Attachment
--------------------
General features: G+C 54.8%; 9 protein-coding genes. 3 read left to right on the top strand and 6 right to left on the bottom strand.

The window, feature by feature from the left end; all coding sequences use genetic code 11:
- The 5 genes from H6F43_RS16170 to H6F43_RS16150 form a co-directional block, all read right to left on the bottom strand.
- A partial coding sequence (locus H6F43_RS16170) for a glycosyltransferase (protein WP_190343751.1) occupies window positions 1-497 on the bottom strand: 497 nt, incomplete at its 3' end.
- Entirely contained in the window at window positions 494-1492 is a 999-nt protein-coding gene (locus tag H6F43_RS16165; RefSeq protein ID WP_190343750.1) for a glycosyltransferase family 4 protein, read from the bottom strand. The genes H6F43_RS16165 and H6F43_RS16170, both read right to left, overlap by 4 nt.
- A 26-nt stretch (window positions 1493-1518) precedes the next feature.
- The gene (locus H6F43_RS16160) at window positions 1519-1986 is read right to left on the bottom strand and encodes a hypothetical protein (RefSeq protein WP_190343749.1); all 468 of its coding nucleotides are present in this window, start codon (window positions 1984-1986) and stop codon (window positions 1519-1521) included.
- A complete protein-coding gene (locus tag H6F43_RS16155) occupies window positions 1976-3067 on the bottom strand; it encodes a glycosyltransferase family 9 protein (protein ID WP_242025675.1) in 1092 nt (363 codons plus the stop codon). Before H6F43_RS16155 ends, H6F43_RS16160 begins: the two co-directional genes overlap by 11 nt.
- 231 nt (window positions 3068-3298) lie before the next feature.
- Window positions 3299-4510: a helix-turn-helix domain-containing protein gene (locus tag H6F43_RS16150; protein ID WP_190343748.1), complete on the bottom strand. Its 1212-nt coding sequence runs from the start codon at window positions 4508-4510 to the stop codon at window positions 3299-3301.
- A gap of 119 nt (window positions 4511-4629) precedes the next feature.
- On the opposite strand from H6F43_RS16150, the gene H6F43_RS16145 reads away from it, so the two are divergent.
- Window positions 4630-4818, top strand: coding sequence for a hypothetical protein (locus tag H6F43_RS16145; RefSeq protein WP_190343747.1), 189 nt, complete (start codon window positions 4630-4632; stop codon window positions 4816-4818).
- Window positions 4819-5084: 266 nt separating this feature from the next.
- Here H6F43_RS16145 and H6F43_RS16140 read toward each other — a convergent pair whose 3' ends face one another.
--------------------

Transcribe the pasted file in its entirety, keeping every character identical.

General features: G+C 54.8%; 9 protein-coding genes. 3 read left to right on the top strand and 6 right to left on the bottom strand.

The window, feature by feature from the left end; all coding sequences use genetic code 11:
- The 5 genes from H6F43_RS16170 to H6F43_RS16150 form a co-directional block, all read right to left on the bottom strand.
- A partial coding sequence (locus H6F43_RS16170) for a glycosyltransferase (protein WP_190343751.1) occupies window positions 1-497 on the bottom strand: 497 nt, incomplete at its 3' end.
- Entirely contained in the window at window positions 494-1492 is a 999-nt protein-coding gene (locus tag H6F43_RS16165; RefSeq protein ID WP_190343750.1) for a glycosyltransferase family 4 protein, read from the bottom strand. The genes H6F43_RS16165 and H6F43_RS16170, both read right to left, overlap by 4 nt.
- A 26-nt stretch (window positions 1493-1518) precedes the next feature.
- The gene (locus H6F43_RS16160) at window positions 1519-1986 is read right to left on the bottom strand and encodes a hypothetical protein (RefSeq protein WP_190343749.1); all 468 of its coding nucleotides are present in this window, start codon (window positions 1984-1986) and stop codon (window positions 1519-1521) included.
- A complete protein-coding gene (locus tag H6F43_RS16155) occupies window positions 1976-3067 on the bottom strand; it encodes a glycosyltransferase family 9 protein (protein ID WP_242025675.1) in 1092 nt (363 codons plus the stop codon). Before H6F43_RS16155 ends, H6F43_RS16160 begins: the two co-directional genes overlap by 11 nt.
- 231 nt (window positions 3068-3298) lie before the next feature.
- Window positions 3299-4510: a helix-turn-helix domain-containing protein gene (locus tag H6F43_RS16150; protein ID WP_190343748.1), complete on the bottom strand. Its 1212-nt coding sequence runs from the start codon at window positions 4508-4510 to the stop codon at window positions 3299-3301.
- A gap of 119 nt (window positions 4511-4629) precedes the next feature.
- On the opposite strand from H6F43_RS16150, the gene H6F43_RS16145 reads away from it, so the two are divergent.
- Window positions 4630-4818, top strand: coding sequence for a hypothetical protein (locus tag H6F43_RS16145; RefSeq protein WP_190343747.1), 189 nt, complete (start codon window positions 4630-4632; stop codon window positions 4816-4818).
- Window positions 4819-5084: 266 nt separating this feature from the next.
- Here H6F43_RS16145 and H6F43_RS16140 read toward each other — a convergent pair whose 3' ends face one another.